Thursday, Aug 17, 2017
by Julian Zelizer & Sam Wang
A brutal protest in Charlottesville, Virginia, left three people dead and dozens injured on Aug. 11 and 12 as white nationalists, white supremacists and Neo-Nazis descended on the city and clashed violently with anti-racism protestors. President Donald Trump initially condemned the conflict on Twitter and then a few days later placed blame upon both parties involved in the clash. The event, which has rattled Americans, has brought racial tensions to the forefront. In this episode, Professors Julian Zelizer and Sam Wang discuss the aftermath of Charlottesville — and what to expect in the weeks ahead.
Thursday, Aug 17, 2017
by B. Rose Kelly, Woodrow Wilson School of Public and International Affairs
Children who grow up in urban counties with high upward mobility exhibit fewer behavioral problems and perform better on cognitive tests, according to a study led by Princeton University. Children in these counties display fewer behavior problems at age 3 and show substantial gains in cognitive test scores between ages 3 and 9. Growing up in a county with higher intergenerational mobility reduces the gap between economically advantaged and disadvantaged children’s cognitive and behavioral outcomes by around 20 percent.
Thursday, Aug 17, 2017
by Department of Molecular Biology
Princeton University researchers have uncovered a critical role for a new immune signaling pathway in controlling infection by the flavivirus Yellow Fever Virus (YFV). Infection with YFV causes a devastating illness with a mortality rate of up to 50%. Like other members of its viral family—which includes West Nile Virus, Dengue Virus and Zika Virus—YFV is transmitted to humans by mosquitos that are expanding into new areas across the globe, exposing more people to these dangerous viruses. Fortunately, there is an effective vaccine for YFV: a live-attenuated strain of the virus, called YFV-17D, which differs by only a few amino acids from the virulent viral strain YFV-Asibi, but nonetheless provokes a potent and durable protective immune response in humans.
Thursday, Aug 17, 2017
by Wendy Plump for the Office of Engineering Communications
Three days of panel discussions, presentations and conversations at Princeton University’s recent ethnography and entrepreneurship conference produced a rich stew of questions with no great consensus — just the way Derek Lidow wanted it. Consensus often leads to mediocrity, said Lidow, an entrepreneur who teaches at Princeton’s Keller Center for Innovation in Engineering Education. The conference, “Expanding Understanding of Business Creation: Adding More Ethnography into the Research Mix,” offered insights on ways that ethnography — the study of specific cultures — can help startup teams develop new businesses.
Thursday, Aug 17, 2017
by Jon Wallace, Future of Children
Physicians trained at the United States’ lowest-ranked medical schools write more opioid prescriptions than physicians trained at the highest-ranked schools, according to a study by Princeton University researchers. The study suggests that better training for physicians, and for general practitioners in particular, could help curb the nation’s opioid epidemic.
Thursday, Aug 17, 2017
by Pooja Makhijani, Office of Communications
Are two languages at a time too much for the mind? Caregivers and teachers should know that infants growing up bilingual have the learning capacities to make sense of the complexities of two languages just by listening. In a new study, an international team of researchers, including those from Princeton University, report that bilingual infants as young as 20 months of age efficiently and accurately process two languages.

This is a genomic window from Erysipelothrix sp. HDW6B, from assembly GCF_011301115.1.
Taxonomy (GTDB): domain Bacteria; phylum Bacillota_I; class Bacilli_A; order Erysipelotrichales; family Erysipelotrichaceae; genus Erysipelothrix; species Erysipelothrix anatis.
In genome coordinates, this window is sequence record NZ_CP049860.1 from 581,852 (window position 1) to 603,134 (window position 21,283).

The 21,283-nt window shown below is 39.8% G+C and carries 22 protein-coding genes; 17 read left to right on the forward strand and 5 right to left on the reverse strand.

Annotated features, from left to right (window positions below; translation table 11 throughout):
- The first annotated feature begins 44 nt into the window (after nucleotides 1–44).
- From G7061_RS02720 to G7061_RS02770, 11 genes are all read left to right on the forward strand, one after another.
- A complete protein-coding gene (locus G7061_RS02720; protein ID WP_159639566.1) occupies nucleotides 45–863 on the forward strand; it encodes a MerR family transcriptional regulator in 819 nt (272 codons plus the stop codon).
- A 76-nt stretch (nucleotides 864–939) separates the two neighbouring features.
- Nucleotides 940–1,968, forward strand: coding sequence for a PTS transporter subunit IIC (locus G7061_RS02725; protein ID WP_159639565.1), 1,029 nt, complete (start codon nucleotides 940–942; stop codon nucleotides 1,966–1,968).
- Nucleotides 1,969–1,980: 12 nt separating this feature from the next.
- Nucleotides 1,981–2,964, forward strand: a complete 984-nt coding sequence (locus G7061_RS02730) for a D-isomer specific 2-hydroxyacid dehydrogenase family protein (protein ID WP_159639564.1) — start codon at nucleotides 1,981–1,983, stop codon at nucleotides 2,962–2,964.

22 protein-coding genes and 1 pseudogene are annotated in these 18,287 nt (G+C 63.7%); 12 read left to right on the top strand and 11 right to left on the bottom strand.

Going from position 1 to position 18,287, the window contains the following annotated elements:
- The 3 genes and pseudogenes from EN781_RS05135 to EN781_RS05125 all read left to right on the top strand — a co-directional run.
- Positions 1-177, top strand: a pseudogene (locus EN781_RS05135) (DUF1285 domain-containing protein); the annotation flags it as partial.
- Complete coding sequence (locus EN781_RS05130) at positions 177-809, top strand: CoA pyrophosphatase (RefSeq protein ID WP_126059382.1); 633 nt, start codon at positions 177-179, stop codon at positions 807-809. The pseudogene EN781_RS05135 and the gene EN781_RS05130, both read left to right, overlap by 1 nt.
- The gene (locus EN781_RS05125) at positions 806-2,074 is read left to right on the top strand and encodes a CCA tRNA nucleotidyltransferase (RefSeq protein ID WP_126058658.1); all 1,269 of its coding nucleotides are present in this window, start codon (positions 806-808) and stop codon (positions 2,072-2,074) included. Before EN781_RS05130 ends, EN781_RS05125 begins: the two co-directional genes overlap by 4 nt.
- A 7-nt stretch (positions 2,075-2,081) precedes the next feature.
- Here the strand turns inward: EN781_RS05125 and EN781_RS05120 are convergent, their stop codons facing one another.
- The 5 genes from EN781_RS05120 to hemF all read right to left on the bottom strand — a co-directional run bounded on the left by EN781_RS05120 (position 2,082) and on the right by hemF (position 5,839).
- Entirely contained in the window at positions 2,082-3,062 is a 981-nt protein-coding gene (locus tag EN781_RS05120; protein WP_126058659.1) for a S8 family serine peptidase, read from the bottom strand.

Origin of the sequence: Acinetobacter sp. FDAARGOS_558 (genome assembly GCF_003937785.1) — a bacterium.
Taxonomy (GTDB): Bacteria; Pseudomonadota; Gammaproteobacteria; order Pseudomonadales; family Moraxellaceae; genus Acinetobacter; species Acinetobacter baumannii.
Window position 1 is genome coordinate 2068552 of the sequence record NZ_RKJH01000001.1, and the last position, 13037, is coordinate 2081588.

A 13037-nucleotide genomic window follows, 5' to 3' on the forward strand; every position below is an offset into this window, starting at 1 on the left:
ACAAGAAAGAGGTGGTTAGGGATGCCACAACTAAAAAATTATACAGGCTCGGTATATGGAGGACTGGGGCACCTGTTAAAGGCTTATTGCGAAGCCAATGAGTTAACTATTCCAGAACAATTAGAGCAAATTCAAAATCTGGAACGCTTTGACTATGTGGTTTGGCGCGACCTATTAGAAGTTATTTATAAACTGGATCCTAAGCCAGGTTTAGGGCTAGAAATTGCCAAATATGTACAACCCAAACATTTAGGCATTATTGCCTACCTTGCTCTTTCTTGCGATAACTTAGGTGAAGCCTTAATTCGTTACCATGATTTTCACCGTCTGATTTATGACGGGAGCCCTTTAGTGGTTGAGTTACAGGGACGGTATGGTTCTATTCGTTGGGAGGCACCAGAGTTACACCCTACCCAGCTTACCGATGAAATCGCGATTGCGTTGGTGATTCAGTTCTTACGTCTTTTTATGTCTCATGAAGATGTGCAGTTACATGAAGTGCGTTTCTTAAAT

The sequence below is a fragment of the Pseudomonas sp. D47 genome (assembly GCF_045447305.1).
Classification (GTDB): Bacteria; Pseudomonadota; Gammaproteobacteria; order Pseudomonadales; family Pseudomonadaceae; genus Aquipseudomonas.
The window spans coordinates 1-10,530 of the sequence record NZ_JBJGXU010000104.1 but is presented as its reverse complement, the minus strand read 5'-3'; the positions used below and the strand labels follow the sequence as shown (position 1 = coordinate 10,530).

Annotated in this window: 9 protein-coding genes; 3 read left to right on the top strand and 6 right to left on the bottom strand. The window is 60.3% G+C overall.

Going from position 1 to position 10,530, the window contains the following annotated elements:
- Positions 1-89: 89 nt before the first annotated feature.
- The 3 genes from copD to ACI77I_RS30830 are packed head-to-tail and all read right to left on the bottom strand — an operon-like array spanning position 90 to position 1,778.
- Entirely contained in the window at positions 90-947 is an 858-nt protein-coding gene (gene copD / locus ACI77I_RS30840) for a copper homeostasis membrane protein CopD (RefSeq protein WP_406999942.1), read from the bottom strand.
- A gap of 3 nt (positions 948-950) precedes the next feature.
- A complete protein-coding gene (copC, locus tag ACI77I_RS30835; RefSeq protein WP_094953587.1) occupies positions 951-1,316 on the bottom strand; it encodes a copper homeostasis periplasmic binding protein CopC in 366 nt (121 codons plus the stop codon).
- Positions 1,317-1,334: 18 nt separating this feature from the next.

Friday, Aug 4, 2017
by Jon Wallace
Researchers have had trouble explaining why black children are much more likely than other children to suffer from asthma. A new study by Princeton University strongly suggests that much of the answer lies in persistent residential segregation, which traps minority children in unhealthy, polluted neighborhoods.
Tuesday, Aug 1, 2017
by Office of Communications
If climate change is not curbed, increased precipitation could substantially overload waterways in the United States with excess nitrogen, according to a new study published July 28 in the journal Science. A team of researchers, including those from Princeton University, reported that climate change-induced precipitation changes will increase nitrogen pollution, especially in the Midwest and Northeast. This will, in turn, worsen eutrophication, a process by which waterways become overloaded with nutrients.
Tuesday, Aug 1, 2017
by William Leventon
The hardest thing about concrete just might be the problem of how to make the ubiquitous building material in an environmentally friendly manner. Recent laboratory results at Princeton University indicate that the challenge of making greener concrete may eventually be cracked. Concrete raises climate-change concerns because manufacturing its primary component, Portland cement, is responsible for as much as 8 percent of human carbon dioxide emissions. Even worse from an environmental standpoint, forecasters predict Portland cement production will double over the next 30 years.
Wednesday, Jul 19, 2017
by Pooja Makhijani
Dogs’ ability to communicate and interact with humans is one the most astonishing differences between them and their wild cousins, wolves. A new study published today in the journal Science Advances identifies genetic changes that are linked to dogs’ human-directed social behaviors and suggests there is a common underlying genetic basis for hyper-social behavior in both dogs and humans.